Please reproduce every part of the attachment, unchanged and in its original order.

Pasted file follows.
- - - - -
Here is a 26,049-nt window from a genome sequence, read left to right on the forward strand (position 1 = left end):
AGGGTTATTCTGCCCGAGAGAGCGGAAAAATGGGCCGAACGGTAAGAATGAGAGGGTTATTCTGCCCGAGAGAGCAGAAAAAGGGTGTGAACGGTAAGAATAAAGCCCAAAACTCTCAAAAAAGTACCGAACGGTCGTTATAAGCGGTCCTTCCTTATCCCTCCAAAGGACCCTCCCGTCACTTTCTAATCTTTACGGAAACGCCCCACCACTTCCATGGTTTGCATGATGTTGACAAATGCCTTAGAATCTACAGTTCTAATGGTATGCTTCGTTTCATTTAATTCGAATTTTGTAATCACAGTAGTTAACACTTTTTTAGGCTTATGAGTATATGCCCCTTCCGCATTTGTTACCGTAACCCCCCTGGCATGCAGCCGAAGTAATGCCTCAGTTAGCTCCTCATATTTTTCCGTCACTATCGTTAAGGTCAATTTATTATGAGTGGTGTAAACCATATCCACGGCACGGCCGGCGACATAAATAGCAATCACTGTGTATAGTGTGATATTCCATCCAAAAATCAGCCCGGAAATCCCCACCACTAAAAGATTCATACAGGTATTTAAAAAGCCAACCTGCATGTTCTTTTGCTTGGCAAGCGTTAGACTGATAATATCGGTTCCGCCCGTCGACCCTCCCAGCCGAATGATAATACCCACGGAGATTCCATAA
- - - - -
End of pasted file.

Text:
Here is a 26,049-nt window from a genome sequence, read left to right on the forward strand (position 1 = left end):
AGGGTTATTCTGCCCGAGAGAGCGGAAAAATGGGCCGAACGGTAAGAATGAGAGGGTTATTCTGCCCGAGAGAGCAGAAAAAGGGTGTGAACGGTAAGAATAAAGCCCAAAACTCTCAAAAAAGTACCGAACGGTCGTTATAAGCGGTCCTTCCTTATCCCTCCAAAGGACCCTCCCGTCACTTTCTAATCTTTACGGAAACGCCCCACCACTTCCATGGTTTGCATGATGTTGACAAATGCCTTAGAATCTACAGTTCTAATGGTATGCTTCGTTTCATTTAATTCGAATTTTGTAATCACAGTAGTTAACACTTTTTTAGGCTTATGAGTATATGCCCCTTCCGCATTTGTTACCGTAACCCCCCTGGCATGCAGCCGAAGTAATGCCTCAGTTAGCTCCTCATATTTTTCCGTCACTATCGTTAAGGTCAATTTATTATGAGTGGTGTAAACCATATCCACGGCACGGCCGGCGACATAAATAGCAATCACTGTGTATAGTGTGATATTCCATCCAAAAATCAGCCCGGAAATCCCCACCACTAAAAGATTCATACAGGTATTTAAAAAGCCAACCTGCATGTTCTTTTGCTTGGCAAGCGTTAGACTGATAATATCGGTTCCGCCCGTCGACCCTCCCAGCCGAATGATAATACCCACGGAGATTCCATAA